For weeks I have been hearing non-stop bashing of La Liga. The whiner complain that it is boring because only one of two teams is going to win, and that’s only because the rest of the league is so weak. It denigrates an entire league, whose overall quality is just as good as any other (and team-by-team there is better technical quality in La Liga than anywhere else in the world.) The bashing is usually from the English (of course), and all they talk about is how only two teams exist in La Liga. Let’s examine why the detractors are hypocrites. Every major league in the world has its big two, three, or four. Spain has Barcelona and Read Madrid; Italy has Juventus, AC Milan, and Inter; England has Manchester United, Arsenal, and Chelsea (and previously Liverpool–sometimes); and Germany has Bayern Munich and occasionally a team that is not Bayern (this year it is Borussia Dortmund.) Ligue 1 has been more competitive of late, but almost no one pays attention to Ligue 1 because the quality is just not there. And we won’t even go into the problems with the leagues in Portugal, Scotland, Holland, and the rest of Europe.
Here are some facts. Since the 1992-93 season, the beginning of the English Premier League, there have been 5 different winners in Spain. There have been 5 different winners in Serie A. There have been 6 different winners in the Bundesliga. There have been only 4 winners in the Premier League.
From the 2000-2001 season to the 2009-2010 season there have been 3 different winners in La Liga, 4 in Serie A, 5 in the Bundesliga, and 3 in the Premier League.
From the 2005-2006 season to the 2009-2010 season there have been 2 different winners in La Liga, 1 winner in Serie A, 3 different winners in the Bundesliga, and 2 different winners in the Premier League.
In the 18 completed seasons since the formation of the Premier League, the top winner of La Liga (Barcelona) has won 8 titles; Serie A has a three tie for the spot as Juventus, Milan, and Inter each have 5 titles (but a lot of suspicion because of the Calciopoli scandal); the top winner of the Bundesliga (Bayern) has won 10 titles; the top winner of the Premier League (Manchester United) has won 11 titles.
This season as it stands, Barcelona leads La Liga by 2 points; AC Milan leads Serie A by 5 points; Borussia Dortmund leads the Bundesliga by 10 points; and the most thoroughly mediocre Manchester United in recent history leads the Premier League by 4 points with two games in hand.
Meanwhile there actually a race in La Liga with two stellar teams (one possibly among the greatest of all time.) In the other three major leagues, there is a lot of mediocrity at the top, which is why the league leaders lose and draw so many matches.
Can we please give lie to this canard that La Liga is boring?
World Football: Chile is probably out of a national coach. The election for head of the Chilean Football Association head was held again, and this time Sergio Jadue won. Bielsa has said he would resign if Harold Mayne-Nicholls (who did not run in the recontested election) was voted out. There is a new head. According to local media, Jadue will try to convince Bielsa to stay, but that probably will not happen.
And FIFA head Sepp Blatter, to the surprise of no one, is now calling for the 2022 World Cup in Qatar to be held in the winter. When will Sepp Blatter go already?
The Asian Cup has started in Qatar. Qatar lost 2-0 to the powerhouse that is Uzbekistan.
Women’s Football: Kristine Lilly finally retired, and it is a sad day for American soccer, men’s or women’s. Lilly participated in five World Cups, and was on the winning side in two of them. She is the most capped player of all time, men or women, and the second highest scorer in women’s history. She saved the US in the final match against China in the 1999 World Cup. It is truly the end of an era, and the US team is all the better for her having played on it.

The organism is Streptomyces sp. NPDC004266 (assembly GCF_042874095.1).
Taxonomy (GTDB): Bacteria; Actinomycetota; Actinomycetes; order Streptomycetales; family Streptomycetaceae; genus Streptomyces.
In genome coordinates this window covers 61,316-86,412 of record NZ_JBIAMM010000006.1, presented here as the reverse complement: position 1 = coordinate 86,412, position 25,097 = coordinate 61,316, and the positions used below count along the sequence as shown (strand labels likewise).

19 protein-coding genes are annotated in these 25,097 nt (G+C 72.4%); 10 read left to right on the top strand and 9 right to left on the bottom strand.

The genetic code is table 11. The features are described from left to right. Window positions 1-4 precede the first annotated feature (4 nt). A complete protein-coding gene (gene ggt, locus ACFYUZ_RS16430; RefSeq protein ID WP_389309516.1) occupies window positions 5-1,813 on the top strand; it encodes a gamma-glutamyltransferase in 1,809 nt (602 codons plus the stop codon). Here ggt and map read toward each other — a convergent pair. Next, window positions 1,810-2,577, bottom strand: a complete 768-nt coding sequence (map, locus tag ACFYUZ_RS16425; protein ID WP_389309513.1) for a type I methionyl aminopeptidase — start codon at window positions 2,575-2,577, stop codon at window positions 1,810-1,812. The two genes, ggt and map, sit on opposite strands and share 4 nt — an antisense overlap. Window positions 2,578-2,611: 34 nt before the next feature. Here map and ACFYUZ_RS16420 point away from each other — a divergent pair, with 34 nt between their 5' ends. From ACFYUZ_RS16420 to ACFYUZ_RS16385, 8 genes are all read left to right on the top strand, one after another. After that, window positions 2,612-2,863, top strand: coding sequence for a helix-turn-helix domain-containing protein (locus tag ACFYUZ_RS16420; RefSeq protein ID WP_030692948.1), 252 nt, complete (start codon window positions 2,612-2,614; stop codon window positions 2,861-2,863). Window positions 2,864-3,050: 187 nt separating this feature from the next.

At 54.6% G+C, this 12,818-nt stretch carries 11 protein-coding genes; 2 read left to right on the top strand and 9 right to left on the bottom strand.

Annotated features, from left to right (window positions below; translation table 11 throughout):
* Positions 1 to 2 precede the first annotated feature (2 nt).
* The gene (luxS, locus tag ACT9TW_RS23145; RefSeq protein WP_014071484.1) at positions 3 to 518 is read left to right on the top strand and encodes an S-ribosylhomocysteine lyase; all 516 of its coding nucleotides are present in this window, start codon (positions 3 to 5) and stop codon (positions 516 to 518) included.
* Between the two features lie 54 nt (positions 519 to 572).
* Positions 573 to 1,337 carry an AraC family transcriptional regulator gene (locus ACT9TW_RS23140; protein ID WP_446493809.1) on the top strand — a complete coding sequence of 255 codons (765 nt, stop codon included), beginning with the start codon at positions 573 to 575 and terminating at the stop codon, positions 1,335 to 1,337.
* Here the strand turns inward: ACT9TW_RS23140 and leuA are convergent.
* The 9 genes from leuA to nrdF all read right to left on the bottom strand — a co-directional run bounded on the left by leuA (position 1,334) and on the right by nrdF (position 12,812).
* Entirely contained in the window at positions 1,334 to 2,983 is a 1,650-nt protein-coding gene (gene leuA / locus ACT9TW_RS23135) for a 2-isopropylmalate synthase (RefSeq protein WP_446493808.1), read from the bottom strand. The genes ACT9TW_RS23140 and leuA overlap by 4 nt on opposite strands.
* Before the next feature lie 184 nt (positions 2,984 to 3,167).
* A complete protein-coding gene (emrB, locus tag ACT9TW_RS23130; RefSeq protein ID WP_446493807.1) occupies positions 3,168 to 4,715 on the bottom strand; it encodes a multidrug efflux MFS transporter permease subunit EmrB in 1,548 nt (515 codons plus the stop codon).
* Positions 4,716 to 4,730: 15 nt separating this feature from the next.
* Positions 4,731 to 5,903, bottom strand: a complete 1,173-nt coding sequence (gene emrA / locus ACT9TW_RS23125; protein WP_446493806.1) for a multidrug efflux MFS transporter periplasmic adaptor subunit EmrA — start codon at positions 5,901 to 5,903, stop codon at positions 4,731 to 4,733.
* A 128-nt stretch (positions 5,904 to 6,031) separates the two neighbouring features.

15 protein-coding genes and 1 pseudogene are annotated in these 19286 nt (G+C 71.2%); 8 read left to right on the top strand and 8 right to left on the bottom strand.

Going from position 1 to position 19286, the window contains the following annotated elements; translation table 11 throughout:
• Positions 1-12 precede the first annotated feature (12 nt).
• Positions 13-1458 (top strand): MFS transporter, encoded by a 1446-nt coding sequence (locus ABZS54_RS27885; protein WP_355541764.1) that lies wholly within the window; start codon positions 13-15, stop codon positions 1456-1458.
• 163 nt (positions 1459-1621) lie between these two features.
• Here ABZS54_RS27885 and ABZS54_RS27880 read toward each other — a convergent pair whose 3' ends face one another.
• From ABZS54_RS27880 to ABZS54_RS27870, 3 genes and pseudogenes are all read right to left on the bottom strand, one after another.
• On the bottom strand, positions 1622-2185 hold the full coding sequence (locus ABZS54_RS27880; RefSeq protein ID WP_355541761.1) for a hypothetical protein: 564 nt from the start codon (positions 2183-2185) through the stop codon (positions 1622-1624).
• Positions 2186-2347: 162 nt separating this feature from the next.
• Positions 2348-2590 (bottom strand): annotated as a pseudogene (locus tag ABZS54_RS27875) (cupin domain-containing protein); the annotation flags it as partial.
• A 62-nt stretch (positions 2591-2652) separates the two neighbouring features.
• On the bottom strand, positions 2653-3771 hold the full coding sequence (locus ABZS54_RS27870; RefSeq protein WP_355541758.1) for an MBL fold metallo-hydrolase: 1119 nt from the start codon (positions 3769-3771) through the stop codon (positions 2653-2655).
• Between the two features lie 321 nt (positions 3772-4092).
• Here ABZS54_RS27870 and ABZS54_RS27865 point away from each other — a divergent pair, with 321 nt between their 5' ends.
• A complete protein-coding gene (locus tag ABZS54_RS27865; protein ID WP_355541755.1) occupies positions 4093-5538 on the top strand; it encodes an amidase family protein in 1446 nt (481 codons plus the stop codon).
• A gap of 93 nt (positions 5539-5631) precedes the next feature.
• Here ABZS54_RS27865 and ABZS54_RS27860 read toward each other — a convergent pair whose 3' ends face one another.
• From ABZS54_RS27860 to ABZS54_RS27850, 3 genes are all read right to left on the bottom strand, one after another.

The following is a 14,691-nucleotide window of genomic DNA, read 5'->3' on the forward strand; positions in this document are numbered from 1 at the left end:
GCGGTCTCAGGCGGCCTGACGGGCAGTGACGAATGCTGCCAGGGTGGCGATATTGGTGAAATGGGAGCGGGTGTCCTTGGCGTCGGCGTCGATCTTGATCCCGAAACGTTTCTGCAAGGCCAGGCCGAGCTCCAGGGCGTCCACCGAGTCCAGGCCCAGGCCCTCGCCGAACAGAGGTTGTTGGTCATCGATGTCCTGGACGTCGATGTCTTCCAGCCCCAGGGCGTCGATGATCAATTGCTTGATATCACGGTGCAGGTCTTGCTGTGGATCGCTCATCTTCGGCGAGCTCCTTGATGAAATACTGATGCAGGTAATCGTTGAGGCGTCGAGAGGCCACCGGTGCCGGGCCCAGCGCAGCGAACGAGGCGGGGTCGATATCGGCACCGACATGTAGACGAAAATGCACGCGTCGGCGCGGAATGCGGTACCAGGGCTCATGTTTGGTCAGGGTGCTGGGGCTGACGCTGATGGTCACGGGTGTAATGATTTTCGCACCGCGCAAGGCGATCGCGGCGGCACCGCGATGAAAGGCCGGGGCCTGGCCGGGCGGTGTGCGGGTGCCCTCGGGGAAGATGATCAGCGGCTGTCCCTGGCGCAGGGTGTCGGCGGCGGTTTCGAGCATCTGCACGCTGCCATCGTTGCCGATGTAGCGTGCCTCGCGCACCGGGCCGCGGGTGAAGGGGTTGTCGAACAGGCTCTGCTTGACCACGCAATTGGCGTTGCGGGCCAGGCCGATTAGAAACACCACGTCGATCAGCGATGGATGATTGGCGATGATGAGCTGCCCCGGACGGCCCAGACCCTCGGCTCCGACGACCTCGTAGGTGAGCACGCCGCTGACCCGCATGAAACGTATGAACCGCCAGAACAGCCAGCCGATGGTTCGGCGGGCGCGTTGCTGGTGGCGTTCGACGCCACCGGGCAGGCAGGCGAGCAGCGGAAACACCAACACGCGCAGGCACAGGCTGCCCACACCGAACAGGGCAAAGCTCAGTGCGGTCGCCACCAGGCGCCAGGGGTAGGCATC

Music I listened to: Well none, but I did listen to a World Football Daily podcast.
With regard to this post.
This is from an article in The New York Times:
While the new law does not mention advance care planning, the Obama administration has been able to achieve its policy goal through the regulation-writing process, a strategy that could become more prevalent in the next two years as the president deals with a strengthened Republican opposition in Congress.
Congress is making itself irrelevant. Eventually the Executive Branch will assume full law-making authority, and Congress will just be a rubber-stamp for legitimacy. The American people have only themselves to blame: you cannot elect people into government when their goal is to destroy the government’s authority.
After 17 years, the horrible, bigoted policy known as Don’t Ask Don’t Tell is over. Repealed. Kaput. Consigned to the trashcan of history.
I am very happy for the covertly gay and lesbian soldiers who now can be open about their private lives without fear of reprisal. I am happy for all those brave men and women who were wrongfully discharged because of DADT and who are either morally redeemed or can (if they choose) return to serve. I am happy that, for once, a law that benefits the LGBT community was passed by the United States Congress.
Having said all that, DADT only affects a very small subsection of the LGBT community. Repeal of DADT is a symbolic victory, a political victory and a moral victory. It is also however, in the grand scheme of things, a very small victory. DADT should have been a slam dunk, but it barely squeaked by (all credit to President Obama though who kept his promise to repeal DADT on his watch.)
If it was so difficult to pass a repeal of DADT with possibly the LGBT-friendliest Congress ever, then how much harder is it going to be to get other legislation passed with a much hostile Congress? Other legislation that will effect a greater number of people such as: The Employment Non Discrimination Act, The Student Non Discrimination Act, a repeal of the Defense of Marriage Act (and full marriage equality for the entire country), pension and Social Security benefits reform, health insurance benefits for partners of gay federal workers, immigration reform that treats homosexual partners like heterosexual partners, legislation preventing discrimination in adoption rights, and transgender-friendly laws in any field. I am sure I am forgetting other important and necessary legislation.
The Arc of the Moral Universe is long indeed.